In advanced SM, patients usually suffer from mediator-related symptoms as well as organ damage produced by local MC infiltrates.1, 2, 3, 12, 13, 14 During the past few years, several promising new drugs, potentially useful as cytoreductive agents in ASM and MCL, have been developed and tested in preclinical studies. One of these agents is the multikinase blocker midostaurin.20, 21, 22, 23, 24 However, although mediator-related symptoms often improve, hematologic responses are usually short lived.20, 24, 30 Some of these patients relapse with KIT D816V-negative disease.20 We examined the effects of two pharmacologically relevant midostaurin metabolites, CGP52421 and CGP62221, on MC proliferation, survival and IgE-dependent mediator secretion. We show that all three agents inhibit IgE-dependent histamine release. However, although growth of neoplastic MC was suppressed by midostaurin and CGP62221, the second metabolite, CGP52421, which accumulates in vivo, showed only weak or no effects on MC growth and survival, which may be relevant clinically.

During treatment of patients with midostaurin, two pharmacologically relevant metabolites are generated, CGP52421 and CGP62221.33, 34, 35, 36, 37 The non-linear pharmacokinetics of CGP62221 follows the same pattern as that of midostaurin, whereas the second metabolite, CGP52421, rises over time until reaching steady-state concentrations after 1 month of daily treatment.33, 34, 35, 36, 37 Our data show that CGP52421 is less effective in producing growth inhibition and apoptosis in neoplastic MC when compared with midostaurin. By contrast, the other metabolite, CGP62221, showed almost the same growth-inhibitory effects on neoplastic MC. Similar results have been described with AML cells.35 This is of particular interest as the percentage of MC in the primary samples varied among donors, and even if most non-MC lineage cells in advanced SM express KIT D816V, the response to tyrosine kinase inhibitor may be different in MC compared with other (clonal) cell types. On the other hand, IC50 values were comparable among donors, and responses were also seen in those samples where a vast majority of cells were MC. As CGP52421 achieved an exposure up to five- to sevenfold higher compared with midostaurin in patients,37 a clinically important question was whether this metabolite would act as a competitor of midostaurin. However, our data show that CGP52421 has no influence on midostaurin-induced growth inhibition in neoplastic MC.

KIT D816V is considered a major target of midostaurin. However, midostaurin also interacts with other target-antigens, such as PDGFR, FLT3 and PKC.27, 29 We asked whether the target spectrum of CGP52421 differs from that of midostaurin. Our data show that CGP52421 is a less potent inhibitor of KIT compared with midostaurin and CGP62221 in HMC-1.2 cells, which may explain at least in part the differential effects on cell growth. However, in drug competition experiments, we also found that additional targets of midostaurin are less potently bound by CGP52421. Among these were FES, AAK1 and BIKE. FES is of particular interest because this target has recently been implicated in KIT D816V-driven MC proliferation.47 In this study, we were able to confirm that FES is a relevant KIT-downstream kinase target in HMC-1.2 cells. From these data, it is tempting to speculate that despite of its high plasma concentrations in vivo, CGP52421 may not contribute to hematologic efficacy, due to its less potent effects on KIT and FES.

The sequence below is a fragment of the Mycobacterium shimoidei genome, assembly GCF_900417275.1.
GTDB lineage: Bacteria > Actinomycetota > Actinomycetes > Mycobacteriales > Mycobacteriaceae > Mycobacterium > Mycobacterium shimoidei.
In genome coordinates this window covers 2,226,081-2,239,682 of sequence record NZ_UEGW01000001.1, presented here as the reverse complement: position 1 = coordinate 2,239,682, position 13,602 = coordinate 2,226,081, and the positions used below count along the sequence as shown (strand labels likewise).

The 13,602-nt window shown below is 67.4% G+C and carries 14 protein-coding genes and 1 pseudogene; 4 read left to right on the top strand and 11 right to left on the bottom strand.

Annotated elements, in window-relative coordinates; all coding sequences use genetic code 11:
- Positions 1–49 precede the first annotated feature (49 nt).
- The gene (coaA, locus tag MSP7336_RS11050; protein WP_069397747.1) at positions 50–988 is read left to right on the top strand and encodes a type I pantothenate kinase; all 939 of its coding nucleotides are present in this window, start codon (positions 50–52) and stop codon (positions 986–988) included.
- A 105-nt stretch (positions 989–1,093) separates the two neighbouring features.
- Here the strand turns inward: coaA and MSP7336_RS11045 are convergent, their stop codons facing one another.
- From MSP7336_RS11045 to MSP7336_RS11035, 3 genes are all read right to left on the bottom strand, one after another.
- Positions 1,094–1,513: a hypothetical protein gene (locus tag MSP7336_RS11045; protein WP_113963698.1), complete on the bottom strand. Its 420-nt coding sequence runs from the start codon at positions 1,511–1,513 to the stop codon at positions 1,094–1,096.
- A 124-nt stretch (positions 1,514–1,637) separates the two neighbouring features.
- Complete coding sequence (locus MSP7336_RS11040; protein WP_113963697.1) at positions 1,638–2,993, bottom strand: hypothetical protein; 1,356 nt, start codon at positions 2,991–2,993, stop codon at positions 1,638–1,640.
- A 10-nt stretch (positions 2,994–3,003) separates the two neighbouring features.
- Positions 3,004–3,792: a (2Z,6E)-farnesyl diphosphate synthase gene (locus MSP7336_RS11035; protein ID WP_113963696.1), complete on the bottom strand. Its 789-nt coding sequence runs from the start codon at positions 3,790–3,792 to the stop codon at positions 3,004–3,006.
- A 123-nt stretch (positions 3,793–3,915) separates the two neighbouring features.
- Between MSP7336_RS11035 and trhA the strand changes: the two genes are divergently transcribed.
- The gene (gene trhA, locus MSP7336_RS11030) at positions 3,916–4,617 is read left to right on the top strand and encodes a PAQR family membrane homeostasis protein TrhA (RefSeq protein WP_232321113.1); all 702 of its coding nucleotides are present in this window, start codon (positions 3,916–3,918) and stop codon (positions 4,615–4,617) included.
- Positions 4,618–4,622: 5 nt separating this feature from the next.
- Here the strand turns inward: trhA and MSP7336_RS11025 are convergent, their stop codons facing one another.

We have previously shown that midostaurin inhibits not only the proliferation of neoplastic MC but also IgE-dependent mediator secretion.32 In this study, we were able to confirm that midostaurin is a potent inhibitor of IgE-dependent histamine release in basophils.32 We also found that both drug metabolites inhibit anti-IgE-dependent histamine release in basophils and MC. Thus, although CGP52421 is a weak inhibitor compared with midostaurin regarding proliferation, no such differences were seen when examining IgE-dependent histamine release. This observation is of particular interest as mediator-related symptoms in midostaurin-treated patients often improve even if no hematologic response is obtained.30

We next asked what targets of midostaurin may be responsible for blocking histamine release in MC and basophils. We found that several different targets such as SYK, PDK1, TBK1 or PKN1 are recognized by those compounds. Of these, SYK was identified as a functionally important target mediating histamine secretion. In fact, midostaurin as well as its metabolites were found to downregulate SYK phosphorylation in HMC-1.2 cells. In addition, we were able to show that pharmacologic SYK inhibition is associated with reduced histamine release. Together, these data show that SYK is a relevant target of midostaurin in MC and basophils.